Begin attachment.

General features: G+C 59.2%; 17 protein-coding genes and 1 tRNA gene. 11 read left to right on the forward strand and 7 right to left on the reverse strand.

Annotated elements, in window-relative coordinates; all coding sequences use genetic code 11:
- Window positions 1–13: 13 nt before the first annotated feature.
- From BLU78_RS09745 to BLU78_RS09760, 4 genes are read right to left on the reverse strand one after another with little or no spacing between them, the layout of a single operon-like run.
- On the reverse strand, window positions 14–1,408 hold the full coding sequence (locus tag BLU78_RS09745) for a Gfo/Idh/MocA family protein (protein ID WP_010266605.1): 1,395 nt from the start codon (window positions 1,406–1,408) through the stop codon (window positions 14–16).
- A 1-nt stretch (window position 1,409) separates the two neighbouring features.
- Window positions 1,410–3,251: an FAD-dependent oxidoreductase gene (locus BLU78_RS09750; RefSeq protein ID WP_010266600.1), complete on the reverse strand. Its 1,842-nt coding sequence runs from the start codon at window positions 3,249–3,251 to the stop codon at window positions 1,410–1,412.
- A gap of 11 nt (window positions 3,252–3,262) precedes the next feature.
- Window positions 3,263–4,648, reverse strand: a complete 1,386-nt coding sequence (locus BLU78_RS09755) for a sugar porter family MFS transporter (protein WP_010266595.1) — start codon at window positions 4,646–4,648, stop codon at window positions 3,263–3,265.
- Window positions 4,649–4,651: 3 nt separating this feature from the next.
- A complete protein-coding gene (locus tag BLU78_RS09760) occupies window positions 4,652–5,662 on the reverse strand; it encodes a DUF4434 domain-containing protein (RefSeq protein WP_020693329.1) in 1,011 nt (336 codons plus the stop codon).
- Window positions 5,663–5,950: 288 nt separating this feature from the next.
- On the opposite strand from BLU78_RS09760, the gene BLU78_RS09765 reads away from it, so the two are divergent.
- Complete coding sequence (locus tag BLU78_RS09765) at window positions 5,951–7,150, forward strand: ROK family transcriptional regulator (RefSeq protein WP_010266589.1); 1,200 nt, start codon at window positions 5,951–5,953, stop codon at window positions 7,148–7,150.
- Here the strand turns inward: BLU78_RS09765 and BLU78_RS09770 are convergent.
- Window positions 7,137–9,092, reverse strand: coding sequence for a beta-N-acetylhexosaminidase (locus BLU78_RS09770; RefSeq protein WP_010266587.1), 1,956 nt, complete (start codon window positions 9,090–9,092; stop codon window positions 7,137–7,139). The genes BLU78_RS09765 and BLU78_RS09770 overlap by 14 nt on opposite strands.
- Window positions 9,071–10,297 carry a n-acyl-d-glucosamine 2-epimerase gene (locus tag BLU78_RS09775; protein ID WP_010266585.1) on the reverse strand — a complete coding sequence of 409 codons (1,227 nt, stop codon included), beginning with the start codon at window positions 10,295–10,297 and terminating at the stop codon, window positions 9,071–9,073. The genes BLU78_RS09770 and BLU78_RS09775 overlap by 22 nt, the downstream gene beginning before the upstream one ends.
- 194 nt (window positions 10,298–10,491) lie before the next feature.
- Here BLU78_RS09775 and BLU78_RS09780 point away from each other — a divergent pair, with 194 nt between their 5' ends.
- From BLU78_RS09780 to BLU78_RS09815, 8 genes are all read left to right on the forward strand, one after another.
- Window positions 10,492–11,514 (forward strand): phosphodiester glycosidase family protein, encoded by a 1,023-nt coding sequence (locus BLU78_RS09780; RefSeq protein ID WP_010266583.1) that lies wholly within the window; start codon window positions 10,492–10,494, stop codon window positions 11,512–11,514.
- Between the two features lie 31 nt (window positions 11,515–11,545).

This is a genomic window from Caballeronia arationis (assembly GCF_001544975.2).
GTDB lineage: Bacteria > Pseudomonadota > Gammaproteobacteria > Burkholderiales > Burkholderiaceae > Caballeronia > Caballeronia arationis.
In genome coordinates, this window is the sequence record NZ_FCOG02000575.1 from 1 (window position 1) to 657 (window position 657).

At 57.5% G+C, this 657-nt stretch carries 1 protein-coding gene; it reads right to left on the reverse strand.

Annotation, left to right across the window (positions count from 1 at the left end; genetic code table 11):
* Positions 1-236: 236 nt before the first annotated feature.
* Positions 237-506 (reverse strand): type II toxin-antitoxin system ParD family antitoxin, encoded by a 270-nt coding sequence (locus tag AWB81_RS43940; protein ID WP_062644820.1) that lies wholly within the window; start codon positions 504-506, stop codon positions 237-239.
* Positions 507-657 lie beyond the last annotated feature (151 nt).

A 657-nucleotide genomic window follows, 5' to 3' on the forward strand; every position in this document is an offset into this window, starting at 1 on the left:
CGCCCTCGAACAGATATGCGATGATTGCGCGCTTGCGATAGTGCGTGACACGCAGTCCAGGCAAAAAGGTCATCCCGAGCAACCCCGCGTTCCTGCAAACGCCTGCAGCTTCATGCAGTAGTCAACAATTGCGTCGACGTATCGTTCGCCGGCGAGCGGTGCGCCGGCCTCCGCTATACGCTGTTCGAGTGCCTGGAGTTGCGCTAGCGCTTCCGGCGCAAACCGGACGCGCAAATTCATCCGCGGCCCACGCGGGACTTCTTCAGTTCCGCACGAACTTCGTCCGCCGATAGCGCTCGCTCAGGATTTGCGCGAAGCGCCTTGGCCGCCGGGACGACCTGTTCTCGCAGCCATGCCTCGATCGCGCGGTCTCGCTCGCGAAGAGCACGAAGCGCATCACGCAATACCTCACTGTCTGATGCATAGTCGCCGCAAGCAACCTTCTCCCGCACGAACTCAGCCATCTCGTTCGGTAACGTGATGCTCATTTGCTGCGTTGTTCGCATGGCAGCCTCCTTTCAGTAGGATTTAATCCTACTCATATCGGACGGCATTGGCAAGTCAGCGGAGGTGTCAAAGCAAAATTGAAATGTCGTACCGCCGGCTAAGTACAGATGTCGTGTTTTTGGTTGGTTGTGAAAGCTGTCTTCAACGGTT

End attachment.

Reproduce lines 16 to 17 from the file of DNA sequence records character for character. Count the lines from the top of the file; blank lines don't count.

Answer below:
- Window positions 7,137–9,092, reverse strand: coding sequence for a beta-N-acetylhexosaminidase (locus BLU78_RS09770; RefSeq protein WP_010266587.1), 1,956 nt, complete (start codon window positions 9,090–9,092; stop codon window positions 7,137–7,139). The genes BLU78_RS09765 and BLU78_RS09770 overlap by 14 nt on opposite strands.
- Window positions 9,071–10,297 carry a n-acyl-d-glucosamine 2-epimerase gene (locus tag BLU78_RS09775; protein ID WP_010266585.1) on the reverse strand — a complete coding sequence of 409 codons (1,227 nt, stop codon included), beginning with the start codon at window positions 10,295–10,297 and terminating at the stop codon, window positions 9,071–9,073. The genes BLU78_RS09770 and BLU78_RS09775 overlap by 22 nt, the downstream gene beginning before the upstream one ends.